Learning to set an interior focal point is one of the most important skills possessed by any home stager. Without proper focal points, any room will feel smaller, less useful and disjointed, since the space will not have a specific center to define beauty or functionality.
Focal points are defined as specific features of a room that demand attention. These are the décor attributes that get noticed almost universally upon entry into any new space. A focal point must command attention; subtly or obviously. Virtually any feature can be the focal point of any room. This makes choosing the right center-point a rather subjective endeavor that is best left for a design expert. Choosing the wrong focal point can have worse aesthetic consequences than not highlighting any focus at all.
This guide details the concept of focal points and explains how to select the area of the room which deserves to be the center of all attention.
Defining an Interior Focal Point
The definition of a focal point is a design feature that will be noticed above all others. Virtually any attribute or fixture of a room can act as a center-point, when properly staged. A focal point does not have to be in the middle of the room, and in fact, it does not even have to be inside the room itself. A perfect example of the latter statement is a beautiful scenic view that happens to be the star of the show, even though it exists outside the defined space.
Focal points can be obvious or subtle, but should exist in virtually every room. Focal points create mental pictures of each space, helping to endear buyers to every room, while simultaneously defining the usefulness of each space. Therefore, the first lesson in choosing a focal point is to select an area or item that reflects the function of the space, works within the overall design of the entire home and still has enough unique appeal to develop a memory connection to the specific room.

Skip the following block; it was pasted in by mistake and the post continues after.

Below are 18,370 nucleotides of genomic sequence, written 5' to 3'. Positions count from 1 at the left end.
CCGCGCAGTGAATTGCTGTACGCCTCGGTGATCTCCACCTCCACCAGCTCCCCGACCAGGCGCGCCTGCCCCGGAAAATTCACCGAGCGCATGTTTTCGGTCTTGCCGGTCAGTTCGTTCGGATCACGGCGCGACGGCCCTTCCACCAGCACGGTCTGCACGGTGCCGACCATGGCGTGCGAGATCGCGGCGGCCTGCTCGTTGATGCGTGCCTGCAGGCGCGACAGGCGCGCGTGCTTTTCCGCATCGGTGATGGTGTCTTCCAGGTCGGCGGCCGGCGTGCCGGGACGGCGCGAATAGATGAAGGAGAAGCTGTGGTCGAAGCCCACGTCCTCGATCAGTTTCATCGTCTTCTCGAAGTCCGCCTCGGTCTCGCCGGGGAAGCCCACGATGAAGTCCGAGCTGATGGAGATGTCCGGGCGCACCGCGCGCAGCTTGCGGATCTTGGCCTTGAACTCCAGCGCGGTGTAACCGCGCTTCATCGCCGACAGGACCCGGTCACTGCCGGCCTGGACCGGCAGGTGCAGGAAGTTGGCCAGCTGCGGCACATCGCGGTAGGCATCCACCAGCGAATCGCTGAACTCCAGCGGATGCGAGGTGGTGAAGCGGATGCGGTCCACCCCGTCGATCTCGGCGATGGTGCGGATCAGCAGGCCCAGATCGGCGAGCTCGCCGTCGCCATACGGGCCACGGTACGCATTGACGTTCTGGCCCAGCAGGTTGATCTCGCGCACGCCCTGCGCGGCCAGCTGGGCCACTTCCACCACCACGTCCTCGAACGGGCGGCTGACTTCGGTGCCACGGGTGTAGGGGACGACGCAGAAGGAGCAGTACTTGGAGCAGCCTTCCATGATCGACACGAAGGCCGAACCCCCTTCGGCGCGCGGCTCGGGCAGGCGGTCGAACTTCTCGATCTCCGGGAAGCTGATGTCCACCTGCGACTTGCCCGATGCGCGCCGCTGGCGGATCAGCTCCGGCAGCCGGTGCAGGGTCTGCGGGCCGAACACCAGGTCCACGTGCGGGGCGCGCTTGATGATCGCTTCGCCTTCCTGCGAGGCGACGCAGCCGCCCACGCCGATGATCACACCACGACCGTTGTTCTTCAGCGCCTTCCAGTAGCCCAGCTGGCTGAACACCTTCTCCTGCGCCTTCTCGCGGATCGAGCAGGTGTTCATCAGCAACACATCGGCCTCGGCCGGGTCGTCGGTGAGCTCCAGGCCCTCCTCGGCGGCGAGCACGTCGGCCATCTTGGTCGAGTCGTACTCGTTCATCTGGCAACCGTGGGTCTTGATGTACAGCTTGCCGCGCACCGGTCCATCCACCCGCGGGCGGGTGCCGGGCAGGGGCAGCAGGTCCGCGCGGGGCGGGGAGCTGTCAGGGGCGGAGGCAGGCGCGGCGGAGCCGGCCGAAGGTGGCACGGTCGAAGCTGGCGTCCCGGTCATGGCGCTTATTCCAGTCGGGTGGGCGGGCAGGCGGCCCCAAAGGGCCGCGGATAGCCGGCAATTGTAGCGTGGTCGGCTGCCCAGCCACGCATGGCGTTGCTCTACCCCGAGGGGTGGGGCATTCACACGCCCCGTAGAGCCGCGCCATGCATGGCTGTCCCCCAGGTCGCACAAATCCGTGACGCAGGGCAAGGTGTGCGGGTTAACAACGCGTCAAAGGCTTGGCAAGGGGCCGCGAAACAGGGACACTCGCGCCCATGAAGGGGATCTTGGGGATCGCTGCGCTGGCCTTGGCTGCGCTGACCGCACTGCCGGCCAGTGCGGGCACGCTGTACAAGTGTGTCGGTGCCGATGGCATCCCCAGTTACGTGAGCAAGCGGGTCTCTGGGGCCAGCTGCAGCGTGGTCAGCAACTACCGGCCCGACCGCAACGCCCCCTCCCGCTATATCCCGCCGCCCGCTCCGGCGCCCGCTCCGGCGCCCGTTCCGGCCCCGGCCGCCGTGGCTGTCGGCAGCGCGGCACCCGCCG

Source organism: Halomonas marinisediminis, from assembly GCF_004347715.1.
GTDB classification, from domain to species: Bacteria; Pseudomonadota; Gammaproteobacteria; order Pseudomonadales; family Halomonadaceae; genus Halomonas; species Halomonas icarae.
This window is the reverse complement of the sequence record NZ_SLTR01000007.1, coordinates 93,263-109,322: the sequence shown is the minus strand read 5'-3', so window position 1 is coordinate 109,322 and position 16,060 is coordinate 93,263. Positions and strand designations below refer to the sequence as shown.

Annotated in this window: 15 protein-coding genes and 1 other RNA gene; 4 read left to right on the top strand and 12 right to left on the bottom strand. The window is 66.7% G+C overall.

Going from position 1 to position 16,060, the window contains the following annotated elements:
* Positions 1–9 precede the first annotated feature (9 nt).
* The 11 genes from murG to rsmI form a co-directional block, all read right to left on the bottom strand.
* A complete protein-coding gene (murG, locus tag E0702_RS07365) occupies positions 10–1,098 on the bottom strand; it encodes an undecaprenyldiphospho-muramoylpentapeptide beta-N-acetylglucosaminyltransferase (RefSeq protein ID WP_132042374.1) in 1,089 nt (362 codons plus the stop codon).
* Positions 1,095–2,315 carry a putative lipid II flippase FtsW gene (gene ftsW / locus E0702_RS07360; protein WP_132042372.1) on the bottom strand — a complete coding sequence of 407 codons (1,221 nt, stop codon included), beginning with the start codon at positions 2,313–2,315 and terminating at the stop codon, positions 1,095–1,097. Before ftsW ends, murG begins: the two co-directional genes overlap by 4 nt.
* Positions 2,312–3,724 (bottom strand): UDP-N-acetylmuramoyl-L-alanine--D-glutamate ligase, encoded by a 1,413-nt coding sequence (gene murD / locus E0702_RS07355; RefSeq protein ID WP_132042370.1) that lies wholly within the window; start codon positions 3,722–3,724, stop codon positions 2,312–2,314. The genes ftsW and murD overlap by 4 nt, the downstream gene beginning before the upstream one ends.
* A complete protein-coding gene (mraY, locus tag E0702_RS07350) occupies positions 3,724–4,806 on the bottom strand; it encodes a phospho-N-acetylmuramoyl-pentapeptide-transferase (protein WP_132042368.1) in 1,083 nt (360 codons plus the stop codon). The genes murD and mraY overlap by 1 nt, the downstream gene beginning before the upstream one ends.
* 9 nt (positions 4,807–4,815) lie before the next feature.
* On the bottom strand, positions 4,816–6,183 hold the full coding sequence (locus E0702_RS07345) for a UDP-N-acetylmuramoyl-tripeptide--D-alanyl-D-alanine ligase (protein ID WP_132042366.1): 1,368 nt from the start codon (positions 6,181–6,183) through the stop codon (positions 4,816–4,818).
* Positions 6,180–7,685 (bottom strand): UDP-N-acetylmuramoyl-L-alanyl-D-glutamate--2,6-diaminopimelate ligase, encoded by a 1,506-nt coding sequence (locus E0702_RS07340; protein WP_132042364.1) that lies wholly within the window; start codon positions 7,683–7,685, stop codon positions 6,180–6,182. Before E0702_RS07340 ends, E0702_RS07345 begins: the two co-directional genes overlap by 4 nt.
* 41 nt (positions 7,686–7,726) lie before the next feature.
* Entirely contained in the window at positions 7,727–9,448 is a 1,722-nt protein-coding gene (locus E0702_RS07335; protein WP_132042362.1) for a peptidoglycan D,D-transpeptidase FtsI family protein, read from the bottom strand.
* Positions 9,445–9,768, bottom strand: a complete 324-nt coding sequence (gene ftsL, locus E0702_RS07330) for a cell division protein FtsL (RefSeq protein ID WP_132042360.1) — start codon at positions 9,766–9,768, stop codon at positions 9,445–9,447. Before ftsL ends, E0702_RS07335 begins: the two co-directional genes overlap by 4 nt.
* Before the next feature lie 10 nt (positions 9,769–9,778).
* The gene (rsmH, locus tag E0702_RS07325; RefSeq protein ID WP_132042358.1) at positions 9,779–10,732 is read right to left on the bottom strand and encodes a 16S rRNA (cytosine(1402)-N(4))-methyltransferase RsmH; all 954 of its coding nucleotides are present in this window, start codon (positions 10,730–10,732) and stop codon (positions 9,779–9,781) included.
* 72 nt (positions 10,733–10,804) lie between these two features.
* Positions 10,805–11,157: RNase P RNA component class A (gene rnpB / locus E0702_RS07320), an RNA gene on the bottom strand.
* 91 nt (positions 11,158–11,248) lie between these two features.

I know that this sounds a bit complicated from a layman’s point of view, but it really is not that difficult, once you get some practice.
Choosing a Focal Point
Remember to begin your quest for the perfect center-point by contemplating the functionality of the room. Then, choose the item or location that is most crucial to communicate this use to prospective buyers. Below are listed some super-simple examples of choosing a perfect center-point for a given room:
Bedrooms must embody restful tranquility. Therefore, in virtually every case, the bed should be the focal point. Dress it to impress.
Dining rooms should call to mind warm time spent with family and friends, sharing food and drink together. Therefore, the table and chairs must hold the most important position in the room. Make them stars in the room.
Media rooms should be dominated by the screen, in order to call attention to the show that is about to begin.
Living rooms should concentrate their focus on the areas of conversation. The actual focal point can be a furniture grouping, a fireplace or even a crucial architectural detail.
There are rarely absolute rules for creating focal points in a room and each space should be evaluated individually to ascertain the best focal center for any interior application.
Interior Focal Point in Design
Setting a single focal point is rather easy, even for novices. However, what about the idea of setting more than one focal point in a room? Is this possible or even advised? Of course. Many rooms will have multiple focal points. Large spaces will benefit from many focal areas, in order to remind buyers of the true scale of the interior space. Great rooms and multipurpose rooms will require several focal points in order to truly embody their usefulness.
Obviously, creating a beautiful multiple center-point design can become quite complex. This is why it is always a great idea to hire a professional home stager or home stylist when you need assistance. Even if you want to perform DIY work, by staging or decorating your own home, retaining the services of a staging consultant will provide idyllic design ideas that are unlikely to ever be possible without some expert help.
In summary, trial and error is always a good way to improve your skills in any aspect of design. Try things out. You can always change your mind. Ask your real estate agent for their opinion if you insist on doing all the work by yourself. They will have enough of a trained eye to get you on the right path in most cases. If you need more help, feel free to contact me anytime.